The new strategy will support the learning and wellbeing needs of all students.
Currently, vulnerable students are disproportionately likely to be suspended and experience disengagement from education as a result.
The new Student Behaviour Policy will introduce additional considerations of student circumstances, and increased flexibility in principal and school leader decision-making on suspension.
In addition, a new model of complex behaviour support will be designed to build school capacity to meet the learning and wellbeing needs of students with a range of behaviours, including complex, challenging and unsafe behaviours.
This will include the establishment of a dedicated workforce comprising specialist staff, improved access to behaviour specialists in regional and remote locations, and new assessment tools.
Under the new policy framework, teachers and school staff will be required to consider the impact of a student’s disability and uphold the student’s right to access and participate in education on the same basis as other students. When suspending a student with disability, a school will need to consider a student’s Education Plan in determining the appropriate learning programs to be provided for the student while on suspension. Other re-engagement programs may also need to be considered.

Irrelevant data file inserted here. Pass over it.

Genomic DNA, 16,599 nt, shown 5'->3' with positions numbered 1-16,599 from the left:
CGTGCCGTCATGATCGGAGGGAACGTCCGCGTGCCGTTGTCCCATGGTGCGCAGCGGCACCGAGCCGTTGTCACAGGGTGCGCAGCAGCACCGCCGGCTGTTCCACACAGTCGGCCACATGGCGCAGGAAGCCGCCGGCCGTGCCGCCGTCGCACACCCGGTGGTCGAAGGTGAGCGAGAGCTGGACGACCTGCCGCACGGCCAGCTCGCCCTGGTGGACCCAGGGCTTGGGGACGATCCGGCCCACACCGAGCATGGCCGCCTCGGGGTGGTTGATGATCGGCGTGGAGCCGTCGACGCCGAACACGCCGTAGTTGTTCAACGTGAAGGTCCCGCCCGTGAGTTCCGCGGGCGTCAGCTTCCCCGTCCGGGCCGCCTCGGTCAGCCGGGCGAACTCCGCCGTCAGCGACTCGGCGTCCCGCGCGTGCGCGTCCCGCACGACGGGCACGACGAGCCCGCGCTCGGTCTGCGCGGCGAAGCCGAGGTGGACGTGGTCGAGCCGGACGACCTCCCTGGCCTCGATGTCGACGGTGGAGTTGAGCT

3. Building capacity across the workforce through embedded and continuing professional learning
Student behaviour is influenced by a wide range of interrelated internal and external factors.
Acknowledging this complexity, new evidence-based professional learning, advice and guidance will be developed to further build workforce capacity.
The department will partner with universities and experts in this field to design enhanced professional learning.
Enhanced professional learning will be available at all career stages for teachers, specialist staff and other school-based staff.
4. Commissioning behaviour services to deliver improved outcomes
To support evidence-informed interventions and enable local decision-making to address specific community needs, an expert panel of behaviour service providers will be convened.
Schools will be able to select from a range of pre-qualified providers to deliver services in their school community broadly, or targeted to certain cohorts of students.
Adopting a commissioning approach to behaviour support and management will leverage the best strengths of government, non-government and, where appropriate, private providers to ensure students and staff can obtain the best solutions and support in their school.
The department will also explore co-commissioning opportunities with other parts of government, in particular the Department of Communities and Justice, to deliver improved outcomes for targeted cohorts of young people.
Engagement and consultation
The new strategy will be finalised in October 2020, with implementation scheduled to commence on Day 1 Term 1 2021.
Throughout the next phases of consultation and implementation, we will continue to work with students, staff, parents and carers, stakeholder groups, and the community to improve and strengthen the Student Behaviour Strategy.